Last Words

quotationI hope my last words spoken on this earth are poignant and heart-warming, perhaps even quotable.  I don’t want my last utterance to be something like, “Don’t forget — the garbage goes out on Wednesdays” or “Did we get pre-authorization from the insurance company for this?”

You can tell a lot about a person by their parting remarks.

When Lady Nancy Astor saw all her children standing by her bedside, she said, “Is it my birthday or am I dying?”  I wonder how they answered that question.

Groucho Marx quipped to his tearful wife, “Die, my dear?  Why, that’s the last thing I’ll do.”  Are you kidding?

Trailblazer Kit Carson was quoted as saying, “I just wish I had time for one more bowl of chili.”  That must have been some crazy good chili.

Conrad Hilton left a bit of advice with his last words: “Leave the shower curtain on the inside of the tub.”  No comment.

Mother Theresa spoke from her heart, “Jesus, I love you.  Jesus, I love you.”  Just what I’d expect.

And then there was Steve Jobs — “Oh wow.  Oh wow.  Oh wow.”  Indeed.

After four months of preaching on David, PB wrapped things up on Sunday with the King handing over the reins and the reign of Israel to his son Solomon.  True to form, David prayed, “…You test the heart and are pleased with integrity….keep this desire in the hearts of Your people forever…..give Solomon wholehearted devotion….”  David was all heart — a man after God’s own heart.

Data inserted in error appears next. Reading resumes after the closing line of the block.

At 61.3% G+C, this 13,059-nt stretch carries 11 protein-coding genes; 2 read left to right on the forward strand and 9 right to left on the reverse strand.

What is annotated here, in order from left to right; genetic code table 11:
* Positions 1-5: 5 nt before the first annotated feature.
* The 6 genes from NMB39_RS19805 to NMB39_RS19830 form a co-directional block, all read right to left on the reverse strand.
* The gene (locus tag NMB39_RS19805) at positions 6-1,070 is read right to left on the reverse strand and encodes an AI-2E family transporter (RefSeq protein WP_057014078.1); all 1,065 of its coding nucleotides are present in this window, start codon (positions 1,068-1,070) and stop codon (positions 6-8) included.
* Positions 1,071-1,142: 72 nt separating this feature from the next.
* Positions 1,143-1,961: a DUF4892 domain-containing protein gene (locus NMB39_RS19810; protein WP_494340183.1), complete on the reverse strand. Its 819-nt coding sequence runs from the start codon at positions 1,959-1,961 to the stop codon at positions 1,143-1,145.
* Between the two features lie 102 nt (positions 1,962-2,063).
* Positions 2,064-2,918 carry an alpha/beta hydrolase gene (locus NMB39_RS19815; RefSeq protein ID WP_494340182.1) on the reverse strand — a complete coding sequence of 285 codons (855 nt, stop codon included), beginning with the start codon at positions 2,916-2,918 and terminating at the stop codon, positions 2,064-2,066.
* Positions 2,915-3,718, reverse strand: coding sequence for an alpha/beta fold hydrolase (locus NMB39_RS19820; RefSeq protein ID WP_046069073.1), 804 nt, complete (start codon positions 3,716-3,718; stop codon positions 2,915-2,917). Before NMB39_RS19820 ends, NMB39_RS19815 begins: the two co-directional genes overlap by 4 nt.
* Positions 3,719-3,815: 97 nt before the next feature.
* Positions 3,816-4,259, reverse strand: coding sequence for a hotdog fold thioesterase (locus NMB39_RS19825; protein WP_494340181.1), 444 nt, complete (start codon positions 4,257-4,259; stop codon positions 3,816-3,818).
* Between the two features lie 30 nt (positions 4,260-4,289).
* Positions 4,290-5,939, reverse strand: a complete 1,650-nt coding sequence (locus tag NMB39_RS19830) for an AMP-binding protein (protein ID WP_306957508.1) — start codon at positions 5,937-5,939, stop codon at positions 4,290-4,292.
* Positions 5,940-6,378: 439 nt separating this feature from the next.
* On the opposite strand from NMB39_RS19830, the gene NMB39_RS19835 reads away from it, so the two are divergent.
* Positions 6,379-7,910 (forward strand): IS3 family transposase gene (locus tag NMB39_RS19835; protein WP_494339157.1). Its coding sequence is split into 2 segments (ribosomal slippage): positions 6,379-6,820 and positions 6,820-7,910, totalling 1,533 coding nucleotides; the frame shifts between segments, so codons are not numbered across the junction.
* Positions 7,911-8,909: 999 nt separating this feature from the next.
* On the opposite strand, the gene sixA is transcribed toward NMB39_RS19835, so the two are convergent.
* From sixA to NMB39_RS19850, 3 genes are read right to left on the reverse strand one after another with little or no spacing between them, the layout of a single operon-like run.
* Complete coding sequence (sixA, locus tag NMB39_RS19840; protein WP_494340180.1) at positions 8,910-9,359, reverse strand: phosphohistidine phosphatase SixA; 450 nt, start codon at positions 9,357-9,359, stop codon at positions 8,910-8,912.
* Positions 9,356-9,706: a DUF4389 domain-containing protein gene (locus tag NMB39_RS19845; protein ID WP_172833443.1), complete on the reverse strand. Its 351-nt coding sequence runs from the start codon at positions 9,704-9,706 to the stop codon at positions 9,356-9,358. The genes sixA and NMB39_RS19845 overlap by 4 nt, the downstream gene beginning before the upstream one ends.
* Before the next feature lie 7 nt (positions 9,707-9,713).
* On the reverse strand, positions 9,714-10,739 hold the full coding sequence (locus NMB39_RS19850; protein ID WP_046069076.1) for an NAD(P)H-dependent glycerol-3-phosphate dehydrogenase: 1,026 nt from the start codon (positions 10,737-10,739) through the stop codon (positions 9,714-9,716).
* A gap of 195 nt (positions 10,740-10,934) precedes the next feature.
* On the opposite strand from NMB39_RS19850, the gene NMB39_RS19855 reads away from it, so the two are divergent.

David’s last recorded words in the Bible were spoken to the great assembly:

“Praise the Lord your God.” (1 Chronicles 29:20)

Now those are good words to go out on.

Rewriting the Psalms

I love the book of Psalms.  It’s the first place I turn when I am sad, burdened and in need of comfort.  Sometimes I go to familiar verses, the ones I can count on time after time to express exactly how I am feeling.  Sometimes I am surprised by a new thought that never occured to me in a new verse I’d never noticed before.

In an effort to really understand the depth of these beautiful writings, I decided to rewrite the Psalms.  The Book of Psalms According to Dinah.  Phrase by phrase, I had to think about each word and how I would express the same thought.   For instance,  Psalm 30:1-5 says,

“I will exalt you, O Lord, for you lifted me out of the depths and did not let my enemies gloat over me.  O Lord my God, I called to you for help and you healed me.  O Lord, you brought me up from the grave; you spared me from going down into the pit.  Sing to the Lord,  you saints of his; praise his holy name.  For his anger lasts only a moment, but his favor lasts a lifetime; weeping may remain for a night, but rejoicing comes in the morning.”  NIV

Now the DPR version (Dinah’s Personal Rendition):  “Because You lifted me up out of the hole I was in and kept others from kicking me when I was down, I will now hold You up for all to see.  Here’s how it happened: I cried ‘help’ and You made it all better.  Honestly, Lord, it’s like being buried alive and having someone dig you up just in time.  This calls for some singing and praising, everybody!  God may show a flash of anger from time to time, but what rules the day is His loving acceptance.  I can cry a river at night, but as sure as the sunrise, things will look better in the morning.”

I hope David doesn’t mind me putting my own twist on his poems.  I’m not attempting to change them, just relate on a deeper level.  Just trying to get into the psalm writer’s head and get the ancient words into my heart.